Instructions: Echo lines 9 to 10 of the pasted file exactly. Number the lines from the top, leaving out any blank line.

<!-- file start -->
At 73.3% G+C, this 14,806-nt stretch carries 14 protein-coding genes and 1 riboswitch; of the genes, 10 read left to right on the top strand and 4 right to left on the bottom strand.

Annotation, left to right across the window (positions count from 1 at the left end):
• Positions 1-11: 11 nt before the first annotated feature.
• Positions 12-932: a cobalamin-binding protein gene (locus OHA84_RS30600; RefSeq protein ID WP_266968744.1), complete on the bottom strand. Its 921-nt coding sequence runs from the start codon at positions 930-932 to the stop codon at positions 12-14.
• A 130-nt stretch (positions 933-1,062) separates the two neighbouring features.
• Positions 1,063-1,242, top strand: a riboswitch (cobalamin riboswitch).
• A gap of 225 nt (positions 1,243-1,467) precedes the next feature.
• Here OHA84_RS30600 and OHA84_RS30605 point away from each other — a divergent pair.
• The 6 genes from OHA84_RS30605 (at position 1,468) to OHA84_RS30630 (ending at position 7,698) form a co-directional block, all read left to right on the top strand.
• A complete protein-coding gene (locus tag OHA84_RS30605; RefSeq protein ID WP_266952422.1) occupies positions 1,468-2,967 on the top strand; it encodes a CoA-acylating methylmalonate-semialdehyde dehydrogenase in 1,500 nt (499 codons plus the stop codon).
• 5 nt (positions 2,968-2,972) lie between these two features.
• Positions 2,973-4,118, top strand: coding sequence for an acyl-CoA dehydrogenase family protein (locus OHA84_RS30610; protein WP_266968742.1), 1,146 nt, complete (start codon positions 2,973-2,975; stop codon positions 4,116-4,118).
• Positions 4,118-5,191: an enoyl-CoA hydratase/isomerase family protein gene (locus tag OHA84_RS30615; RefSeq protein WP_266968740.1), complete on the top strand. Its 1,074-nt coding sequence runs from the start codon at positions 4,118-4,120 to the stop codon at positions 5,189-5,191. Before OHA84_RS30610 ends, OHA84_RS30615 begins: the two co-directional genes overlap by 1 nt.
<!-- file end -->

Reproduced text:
• The 6 genes from OHA84_RS30605 (at position 1,468) to OHA84_RS30630 (ending at position 7,698) form a co-directional block, all read left to right on the top strand.
• A complete protein-coding gene (locus tag OHA84_RS30605; RefSeq protein ID WP_266952422.1) occupies positions 1,468-2,967 on the top strand; it encodes a CoA-acylating methylmalonate-semialdehyde dehydrogenase in 1,500 nt (499 codons plus the stop codon).